BioE Seminar: “Probing the biophysical regulation of de novo tumor microenvironment”

Seminar | April 5 | 12-1 p.m. | 290 Hearst Memorial Mining Building

 Kandice Tanner, National Institutes of Health

 Bioengineering (BioE)

Spring 2017 Seminar Series

Wednesday, April 5
12noon - 1:00pm
290 Hearst Mining Building

“Probing the biophysical regulation of de novo tumor microenvironment”

Kandice Tanner
Tissue Morphodynamics Unit, Laboratory for Cell Biology,
Center for Cancer Research, National Cancer Institute,
National Institutes of Health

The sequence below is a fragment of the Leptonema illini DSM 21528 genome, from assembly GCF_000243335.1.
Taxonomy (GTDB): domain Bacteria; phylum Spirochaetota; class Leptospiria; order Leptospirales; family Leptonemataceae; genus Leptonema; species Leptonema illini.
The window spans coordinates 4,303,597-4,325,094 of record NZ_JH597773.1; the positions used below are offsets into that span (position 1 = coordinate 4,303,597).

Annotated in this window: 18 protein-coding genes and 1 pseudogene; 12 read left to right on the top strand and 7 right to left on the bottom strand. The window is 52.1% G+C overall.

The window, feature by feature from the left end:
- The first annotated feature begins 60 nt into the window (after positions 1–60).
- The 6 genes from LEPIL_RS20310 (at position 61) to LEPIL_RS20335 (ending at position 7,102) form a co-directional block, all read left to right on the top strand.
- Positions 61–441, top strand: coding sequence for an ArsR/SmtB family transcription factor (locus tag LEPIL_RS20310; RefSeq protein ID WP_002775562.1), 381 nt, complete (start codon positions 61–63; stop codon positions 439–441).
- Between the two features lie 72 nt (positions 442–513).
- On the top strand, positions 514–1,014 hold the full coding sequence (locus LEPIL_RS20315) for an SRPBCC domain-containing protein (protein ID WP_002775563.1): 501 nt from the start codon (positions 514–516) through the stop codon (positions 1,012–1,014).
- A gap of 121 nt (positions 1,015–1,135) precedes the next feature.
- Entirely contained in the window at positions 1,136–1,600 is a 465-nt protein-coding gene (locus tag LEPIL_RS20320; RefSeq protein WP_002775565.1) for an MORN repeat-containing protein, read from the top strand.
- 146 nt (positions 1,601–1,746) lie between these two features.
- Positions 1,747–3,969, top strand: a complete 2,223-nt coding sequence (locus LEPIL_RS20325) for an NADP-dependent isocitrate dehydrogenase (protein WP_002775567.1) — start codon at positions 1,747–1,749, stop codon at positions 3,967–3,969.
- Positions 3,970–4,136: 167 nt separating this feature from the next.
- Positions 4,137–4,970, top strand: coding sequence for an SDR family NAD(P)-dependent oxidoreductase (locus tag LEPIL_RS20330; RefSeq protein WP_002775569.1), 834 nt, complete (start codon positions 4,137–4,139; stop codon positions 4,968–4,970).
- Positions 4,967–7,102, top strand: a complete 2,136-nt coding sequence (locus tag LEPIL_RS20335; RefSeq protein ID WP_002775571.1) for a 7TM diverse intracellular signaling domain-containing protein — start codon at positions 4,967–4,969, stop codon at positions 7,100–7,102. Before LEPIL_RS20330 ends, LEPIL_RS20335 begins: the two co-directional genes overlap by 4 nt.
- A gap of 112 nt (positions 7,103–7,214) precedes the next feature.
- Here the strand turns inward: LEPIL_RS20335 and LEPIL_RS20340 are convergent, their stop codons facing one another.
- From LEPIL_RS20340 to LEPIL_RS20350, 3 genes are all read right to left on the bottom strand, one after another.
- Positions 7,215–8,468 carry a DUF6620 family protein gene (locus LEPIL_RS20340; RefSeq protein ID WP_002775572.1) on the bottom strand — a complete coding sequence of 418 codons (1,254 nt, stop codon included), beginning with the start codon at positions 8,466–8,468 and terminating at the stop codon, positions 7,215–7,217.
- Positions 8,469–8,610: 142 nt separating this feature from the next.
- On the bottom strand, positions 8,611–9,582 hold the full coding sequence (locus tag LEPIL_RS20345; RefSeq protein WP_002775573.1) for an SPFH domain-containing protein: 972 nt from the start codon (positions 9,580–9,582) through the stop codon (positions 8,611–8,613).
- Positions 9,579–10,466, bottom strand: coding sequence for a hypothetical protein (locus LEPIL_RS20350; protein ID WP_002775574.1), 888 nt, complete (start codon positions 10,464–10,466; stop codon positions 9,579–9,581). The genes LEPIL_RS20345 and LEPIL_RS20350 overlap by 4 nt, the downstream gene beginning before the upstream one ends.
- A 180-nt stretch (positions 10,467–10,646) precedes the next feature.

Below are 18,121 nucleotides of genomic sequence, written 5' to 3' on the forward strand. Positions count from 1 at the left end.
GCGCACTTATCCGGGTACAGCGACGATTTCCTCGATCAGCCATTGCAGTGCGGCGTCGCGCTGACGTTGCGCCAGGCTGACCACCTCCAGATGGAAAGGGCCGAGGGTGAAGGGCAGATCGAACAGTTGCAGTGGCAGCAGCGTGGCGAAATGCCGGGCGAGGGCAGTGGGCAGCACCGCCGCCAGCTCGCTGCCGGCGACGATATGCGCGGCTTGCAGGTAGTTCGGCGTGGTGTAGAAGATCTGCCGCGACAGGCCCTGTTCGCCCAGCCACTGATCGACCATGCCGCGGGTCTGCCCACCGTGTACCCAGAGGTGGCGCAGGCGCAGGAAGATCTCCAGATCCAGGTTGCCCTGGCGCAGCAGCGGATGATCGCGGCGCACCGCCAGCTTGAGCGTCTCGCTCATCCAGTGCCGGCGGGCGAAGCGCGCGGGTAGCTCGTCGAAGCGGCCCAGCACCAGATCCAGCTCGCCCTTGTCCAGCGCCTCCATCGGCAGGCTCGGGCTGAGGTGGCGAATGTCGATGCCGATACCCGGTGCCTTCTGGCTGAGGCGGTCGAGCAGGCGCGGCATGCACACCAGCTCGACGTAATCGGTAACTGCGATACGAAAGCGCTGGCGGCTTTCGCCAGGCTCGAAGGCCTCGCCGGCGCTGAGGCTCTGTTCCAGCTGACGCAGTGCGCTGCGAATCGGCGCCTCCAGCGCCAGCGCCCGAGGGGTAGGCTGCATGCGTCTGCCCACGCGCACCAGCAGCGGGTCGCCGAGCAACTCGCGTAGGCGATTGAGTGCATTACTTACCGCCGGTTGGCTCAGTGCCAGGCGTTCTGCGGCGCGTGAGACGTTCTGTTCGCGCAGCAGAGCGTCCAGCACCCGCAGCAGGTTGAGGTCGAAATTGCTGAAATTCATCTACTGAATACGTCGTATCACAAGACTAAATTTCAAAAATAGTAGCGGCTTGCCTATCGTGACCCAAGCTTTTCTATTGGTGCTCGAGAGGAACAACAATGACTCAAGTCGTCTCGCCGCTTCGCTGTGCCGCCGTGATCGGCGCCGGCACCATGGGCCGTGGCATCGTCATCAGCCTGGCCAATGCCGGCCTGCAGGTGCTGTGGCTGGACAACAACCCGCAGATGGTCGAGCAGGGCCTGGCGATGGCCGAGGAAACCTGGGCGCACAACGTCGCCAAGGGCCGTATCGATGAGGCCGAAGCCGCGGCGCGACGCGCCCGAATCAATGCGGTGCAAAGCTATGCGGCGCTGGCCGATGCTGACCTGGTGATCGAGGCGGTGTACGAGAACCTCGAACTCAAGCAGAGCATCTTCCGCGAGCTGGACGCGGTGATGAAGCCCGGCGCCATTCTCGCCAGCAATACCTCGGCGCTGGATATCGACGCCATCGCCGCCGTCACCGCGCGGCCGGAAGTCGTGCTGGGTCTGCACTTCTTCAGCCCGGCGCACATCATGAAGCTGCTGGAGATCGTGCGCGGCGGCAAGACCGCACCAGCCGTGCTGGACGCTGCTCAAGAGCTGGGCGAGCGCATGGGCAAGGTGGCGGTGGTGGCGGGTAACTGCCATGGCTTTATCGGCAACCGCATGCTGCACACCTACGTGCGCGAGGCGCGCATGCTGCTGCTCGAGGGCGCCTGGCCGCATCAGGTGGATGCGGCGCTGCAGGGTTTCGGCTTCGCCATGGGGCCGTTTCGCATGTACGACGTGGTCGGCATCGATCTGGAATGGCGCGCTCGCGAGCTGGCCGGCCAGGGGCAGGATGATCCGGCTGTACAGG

Metastasis to distant organs remains the lethal outcome in most malignant tumors. The role of the microenvironment is emerging as critical for malignant progression, metastasis and tumor etiology. Specifically, the interactions between tumor cells and the extracellular matrix (ECM), normal cells and immune cells are critical to establish the metastatic niche. Our goal is to dissect the universal physical attributes that a tumor cell must possess to successfully colonize a foreign organ. Namely the cell must be able to invade, adhere and proliferate while evading the immune system. To address these questions, we use biophysical tools to measure forces that cells use to actively remodel and create the microenvironmental niche using 3D cell culture models for metastasis and similar assays in zebrafish.